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Stiffness in human joints

Helliwell, Philip Stephen (1993) Stiffness in human joints. PhD thesis, University of Leeds.


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Articular stiffness is an important symptom in most arthritic diseases and appears to be a useful marker of disease activity in rheumatoid arthritis. Attempts to obtain a reliable objective measure of articular stiffness span the last 30 years but a meaningful measure of this symptom remains elusive. A number of reasons have been suggested to explain the discrepancy between objective and subjective stiffness in arthritis and these can be summarised as: a semeiological confusion, aberrant mechano-receptor thresholds and concurrent muscle wasting. This thesis examines each of these hypotheses. Some patients may confuse pain and stiffness or may wish to use other words to describe their joint symptoms. A questionnaire was developed which enabled patients to express their joint symptomatology using a wide range of descriptors. No differences were found between health professionals and patients in their definition of each of the descriptors. The questionnaire discriminated clearly between groups of patients with rheumatoid arthritis, ankylosing spondylitis and non-articular rheumatism. Movement perception threshold was measured in the finger but it was found that subjects relied on cutaneous information. Vibration perception threshold was used as an alternative measure of mechano-receptor thresholds: no abnormalities were found in 50 patients with rheumatoid arthritis. Muscle cross-sectional area was calculated from anthropometric data and the results compared with measurements obtained from computed tomographic scans. A significant decrease in forearm muscle cross-sectional area was found in rheumatoid arthritis but the decrease was not sufficient to explain the reduction in grip strength observed, some of the variation being explained by deformity and pain in the joints. From this study it was possible to make a correction for muscle wasting in previously published stiffness data, revealing significant increases in metacarpo-phalangeal joint stiffness in rheumatoid arthritis. This result was confirmed in new data based on the resonant frequency of the wrist. Further data on the qualitative aspects of muscle were obtained by relating dynamic angular wrist stiffness to level of contraction of forearm muscles. Although arthritic subjects differed significantly from normals at maximum activation, when the results were expressed in terms of absolute grip strength no differences were found, suggesting inhibition of muscle activation in rheumatoid arthritis. It is concluded that symptomatic stiffness is objectively quantifiable in arthritis providing measurements are made in relationship to the equilibrium position of the joint and providing a correction is made for muscle wasting.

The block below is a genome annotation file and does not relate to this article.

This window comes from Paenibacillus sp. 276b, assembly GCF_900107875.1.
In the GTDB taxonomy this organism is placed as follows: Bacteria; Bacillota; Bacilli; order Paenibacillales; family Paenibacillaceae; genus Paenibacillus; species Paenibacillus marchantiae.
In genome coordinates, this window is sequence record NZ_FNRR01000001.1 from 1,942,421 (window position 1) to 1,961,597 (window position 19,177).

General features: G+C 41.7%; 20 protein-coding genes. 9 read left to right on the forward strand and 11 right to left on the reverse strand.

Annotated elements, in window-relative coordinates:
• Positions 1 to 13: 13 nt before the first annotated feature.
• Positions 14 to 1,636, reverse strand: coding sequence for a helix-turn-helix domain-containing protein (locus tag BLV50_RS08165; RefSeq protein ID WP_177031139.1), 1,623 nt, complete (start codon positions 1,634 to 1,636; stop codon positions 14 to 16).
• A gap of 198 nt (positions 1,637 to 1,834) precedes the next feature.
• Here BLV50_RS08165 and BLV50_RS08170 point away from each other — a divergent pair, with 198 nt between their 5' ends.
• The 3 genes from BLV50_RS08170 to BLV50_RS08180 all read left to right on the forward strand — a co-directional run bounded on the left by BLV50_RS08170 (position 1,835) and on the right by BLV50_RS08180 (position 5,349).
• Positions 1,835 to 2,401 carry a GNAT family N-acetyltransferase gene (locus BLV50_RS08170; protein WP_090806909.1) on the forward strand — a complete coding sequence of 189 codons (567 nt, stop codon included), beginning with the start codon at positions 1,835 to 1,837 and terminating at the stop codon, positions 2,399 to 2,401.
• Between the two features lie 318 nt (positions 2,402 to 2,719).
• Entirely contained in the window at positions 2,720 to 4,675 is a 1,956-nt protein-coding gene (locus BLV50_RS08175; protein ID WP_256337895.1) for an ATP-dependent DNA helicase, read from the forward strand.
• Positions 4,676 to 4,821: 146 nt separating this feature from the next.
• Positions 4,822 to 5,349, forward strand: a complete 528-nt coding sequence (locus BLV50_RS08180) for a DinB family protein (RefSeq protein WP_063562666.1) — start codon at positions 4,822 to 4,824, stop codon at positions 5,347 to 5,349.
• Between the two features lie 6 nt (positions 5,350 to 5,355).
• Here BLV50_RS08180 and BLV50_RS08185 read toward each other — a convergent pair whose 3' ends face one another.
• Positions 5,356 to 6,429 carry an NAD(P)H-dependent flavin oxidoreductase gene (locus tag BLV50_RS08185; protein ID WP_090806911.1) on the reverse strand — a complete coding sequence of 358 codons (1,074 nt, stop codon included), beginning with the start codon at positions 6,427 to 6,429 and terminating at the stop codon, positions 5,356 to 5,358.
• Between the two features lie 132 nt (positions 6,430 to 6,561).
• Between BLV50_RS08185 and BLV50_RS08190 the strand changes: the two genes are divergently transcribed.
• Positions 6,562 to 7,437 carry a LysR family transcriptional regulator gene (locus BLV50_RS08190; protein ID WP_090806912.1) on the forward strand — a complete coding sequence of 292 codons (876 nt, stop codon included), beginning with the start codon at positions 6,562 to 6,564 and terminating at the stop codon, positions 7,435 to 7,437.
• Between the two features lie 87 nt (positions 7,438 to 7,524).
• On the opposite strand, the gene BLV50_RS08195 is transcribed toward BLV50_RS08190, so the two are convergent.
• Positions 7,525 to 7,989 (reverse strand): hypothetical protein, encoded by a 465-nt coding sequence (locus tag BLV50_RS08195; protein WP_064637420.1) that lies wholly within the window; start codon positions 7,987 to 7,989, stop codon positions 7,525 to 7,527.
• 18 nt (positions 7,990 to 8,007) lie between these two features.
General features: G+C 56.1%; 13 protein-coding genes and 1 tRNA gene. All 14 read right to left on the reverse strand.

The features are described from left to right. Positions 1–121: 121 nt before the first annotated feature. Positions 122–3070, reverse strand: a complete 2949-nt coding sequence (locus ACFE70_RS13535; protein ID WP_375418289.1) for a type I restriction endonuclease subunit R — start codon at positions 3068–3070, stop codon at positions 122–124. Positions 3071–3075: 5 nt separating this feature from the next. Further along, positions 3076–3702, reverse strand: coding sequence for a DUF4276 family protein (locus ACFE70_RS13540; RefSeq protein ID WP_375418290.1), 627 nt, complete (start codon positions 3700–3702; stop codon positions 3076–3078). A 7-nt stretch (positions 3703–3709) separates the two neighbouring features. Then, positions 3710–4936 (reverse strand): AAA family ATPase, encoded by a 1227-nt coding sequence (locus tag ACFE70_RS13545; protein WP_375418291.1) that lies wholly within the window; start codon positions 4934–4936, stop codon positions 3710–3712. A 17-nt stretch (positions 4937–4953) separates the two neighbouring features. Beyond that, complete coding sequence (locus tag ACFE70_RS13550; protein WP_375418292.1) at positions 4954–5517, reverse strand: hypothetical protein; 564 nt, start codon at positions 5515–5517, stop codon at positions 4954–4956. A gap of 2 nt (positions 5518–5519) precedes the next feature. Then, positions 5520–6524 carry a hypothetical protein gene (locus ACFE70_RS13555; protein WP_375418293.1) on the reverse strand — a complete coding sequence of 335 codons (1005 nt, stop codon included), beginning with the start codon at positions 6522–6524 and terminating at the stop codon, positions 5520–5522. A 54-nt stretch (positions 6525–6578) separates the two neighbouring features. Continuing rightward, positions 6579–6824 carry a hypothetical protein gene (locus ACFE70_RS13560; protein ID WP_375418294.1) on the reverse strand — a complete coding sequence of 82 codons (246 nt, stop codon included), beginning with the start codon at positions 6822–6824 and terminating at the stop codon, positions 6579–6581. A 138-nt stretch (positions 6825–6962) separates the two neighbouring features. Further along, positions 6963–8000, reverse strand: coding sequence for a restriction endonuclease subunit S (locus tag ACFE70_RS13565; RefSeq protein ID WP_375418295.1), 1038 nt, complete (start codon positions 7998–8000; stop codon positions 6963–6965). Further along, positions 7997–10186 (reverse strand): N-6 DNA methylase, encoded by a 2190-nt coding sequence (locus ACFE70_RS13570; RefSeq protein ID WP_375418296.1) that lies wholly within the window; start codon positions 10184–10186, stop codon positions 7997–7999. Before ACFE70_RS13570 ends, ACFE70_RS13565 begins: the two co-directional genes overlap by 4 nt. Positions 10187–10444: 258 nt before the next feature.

Item Type: Thesis (PhD)
Academic Units: The University of Leeds > Faculty of Medicine and Health (Leeds) > School of Medicine (Leeds)
Identification Number/EthosID: uk.bl.ethos.570317
Depositing User: Repository Administrator
Date Deposited: 29 Aug 2013 11:24
Last Modified: 29 Aug 2013 11:25
URI: http://etheses.whiterose.ac.uk/id/eprint/4401

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